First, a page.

You Watch My Back, I’ll Watch Yours
Security guards at about a dozen West End businesses are now coordinating regularly by radio with each other and the police thanks to Alvin Jackson and Michele Akel, who own Hotel Chillies and Native Sons dive center in Half Moon Bay.
Jackson, a Roatan native, said he started thinking late last year about what he could do without breaking the bank to improve security in the area, which had been experiencing a lot of robberies and assaults. “The first thing that came to mind was to create a network of the already paid private security people,” he recounted. He concluded that getting them all marine hand-held VHF radios was “the most cost-effective and practical.”
Akel, who is originally from England, said she began shopping the idea around to area businesses in December and got several commitments to participate. Jackson then ordered 15 radios and chargers, which arrived in March. Akel posted on Facebook March 23 that the alliance was “up and running.” But Jackson said it was only after he held a training session with the watchmen and the police April 15 on how to use the radios that the program “started up properly.”
Sub-inspector Bustillo of the Tourist Police said the Watchmen’s Alliance, together with wider use of security cameras by area businesses, had been “very helpful” in reducing crime since the Tourist Police returned to their post in West End in February. “They let us know immediately when there’s a problem,” he said.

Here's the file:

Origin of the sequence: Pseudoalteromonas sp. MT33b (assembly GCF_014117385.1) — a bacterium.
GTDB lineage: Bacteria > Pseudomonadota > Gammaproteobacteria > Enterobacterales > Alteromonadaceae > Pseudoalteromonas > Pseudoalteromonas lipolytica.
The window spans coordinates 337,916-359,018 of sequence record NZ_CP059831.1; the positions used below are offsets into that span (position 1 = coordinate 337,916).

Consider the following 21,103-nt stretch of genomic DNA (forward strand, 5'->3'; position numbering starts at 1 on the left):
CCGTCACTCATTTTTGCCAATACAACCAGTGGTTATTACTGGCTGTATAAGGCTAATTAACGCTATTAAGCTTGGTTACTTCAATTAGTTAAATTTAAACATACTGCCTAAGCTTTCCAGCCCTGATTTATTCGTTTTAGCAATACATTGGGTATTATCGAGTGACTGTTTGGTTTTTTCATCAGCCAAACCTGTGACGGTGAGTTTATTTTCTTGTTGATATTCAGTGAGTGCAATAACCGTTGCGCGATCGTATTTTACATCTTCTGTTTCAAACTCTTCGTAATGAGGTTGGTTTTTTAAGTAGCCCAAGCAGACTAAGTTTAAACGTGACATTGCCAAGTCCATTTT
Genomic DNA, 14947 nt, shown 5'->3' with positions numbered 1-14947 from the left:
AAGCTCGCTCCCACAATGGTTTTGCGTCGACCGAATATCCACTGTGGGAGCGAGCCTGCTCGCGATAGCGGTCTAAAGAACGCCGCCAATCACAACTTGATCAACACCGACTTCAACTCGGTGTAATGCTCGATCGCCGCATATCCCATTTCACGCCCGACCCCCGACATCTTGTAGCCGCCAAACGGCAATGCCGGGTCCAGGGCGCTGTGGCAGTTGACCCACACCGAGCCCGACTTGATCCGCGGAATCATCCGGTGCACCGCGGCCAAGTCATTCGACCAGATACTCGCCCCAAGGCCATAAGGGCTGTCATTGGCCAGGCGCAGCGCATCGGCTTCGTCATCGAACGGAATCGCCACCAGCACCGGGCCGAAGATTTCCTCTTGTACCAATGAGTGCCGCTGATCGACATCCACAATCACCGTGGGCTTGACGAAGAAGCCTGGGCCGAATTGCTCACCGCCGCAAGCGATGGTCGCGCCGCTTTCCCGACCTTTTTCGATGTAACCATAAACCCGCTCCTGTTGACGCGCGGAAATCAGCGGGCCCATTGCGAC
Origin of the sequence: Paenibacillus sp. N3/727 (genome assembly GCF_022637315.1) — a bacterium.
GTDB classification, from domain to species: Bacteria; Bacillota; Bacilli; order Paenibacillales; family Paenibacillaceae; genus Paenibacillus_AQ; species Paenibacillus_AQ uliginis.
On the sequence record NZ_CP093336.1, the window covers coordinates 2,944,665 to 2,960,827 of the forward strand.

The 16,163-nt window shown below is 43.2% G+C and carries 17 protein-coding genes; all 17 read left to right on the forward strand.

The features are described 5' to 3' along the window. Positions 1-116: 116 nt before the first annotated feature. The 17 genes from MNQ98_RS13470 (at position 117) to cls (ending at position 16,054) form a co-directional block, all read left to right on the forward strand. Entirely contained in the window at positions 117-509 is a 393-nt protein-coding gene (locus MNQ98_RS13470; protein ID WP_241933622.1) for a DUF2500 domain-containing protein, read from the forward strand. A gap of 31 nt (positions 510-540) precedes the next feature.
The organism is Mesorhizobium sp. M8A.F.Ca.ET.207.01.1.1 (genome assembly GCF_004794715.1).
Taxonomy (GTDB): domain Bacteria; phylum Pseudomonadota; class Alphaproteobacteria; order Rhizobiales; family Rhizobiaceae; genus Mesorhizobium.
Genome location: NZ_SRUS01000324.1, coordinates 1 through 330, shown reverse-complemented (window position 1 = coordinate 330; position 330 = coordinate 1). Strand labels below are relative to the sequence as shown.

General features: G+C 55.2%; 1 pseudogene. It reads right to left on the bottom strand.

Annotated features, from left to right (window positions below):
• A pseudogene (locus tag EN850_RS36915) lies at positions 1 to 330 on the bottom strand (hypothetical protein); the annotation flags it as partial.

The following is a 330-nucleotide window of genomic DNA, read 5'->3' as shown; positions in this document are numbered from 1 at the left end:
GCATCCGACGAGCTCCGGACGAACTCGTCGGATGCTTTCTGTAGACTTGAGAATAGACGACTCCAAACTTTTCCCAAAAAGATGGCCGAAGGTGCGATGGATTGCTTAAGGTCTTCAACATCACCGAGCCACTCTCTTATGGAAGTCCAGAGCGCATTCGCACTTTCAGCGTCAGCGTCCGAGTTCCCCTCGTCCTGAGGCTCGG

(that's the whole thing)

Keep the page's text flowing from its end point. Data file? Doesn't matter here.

Jackson and Akel are now looking at additional cost-effective ways to improve security in West End.
“I’m trying to get people to dig into their pockets and buy a vest or something, along with the radio,” said Jackson, so that tourists can identify private security guards and seek their assistance. “The whole thing is a deterrent plan. What we really want is that people hear about this, this watchmen thing going on in West End, and that we’ve got better security.”
Akel said she would like to get about 10 more businesses to participate in the Alliance and for those without watchmen to get security cameras to fill in gaps. She said residences could participate as well.
“Before we all had cell phones, we all had radios,” said Akel. “It was our way of communicating.”
She said they were also thinking about getting everyone whistles, which they would blow three times if there’s an incident, to alert everyone in the area.
“That’s a great little deterrent,” she said.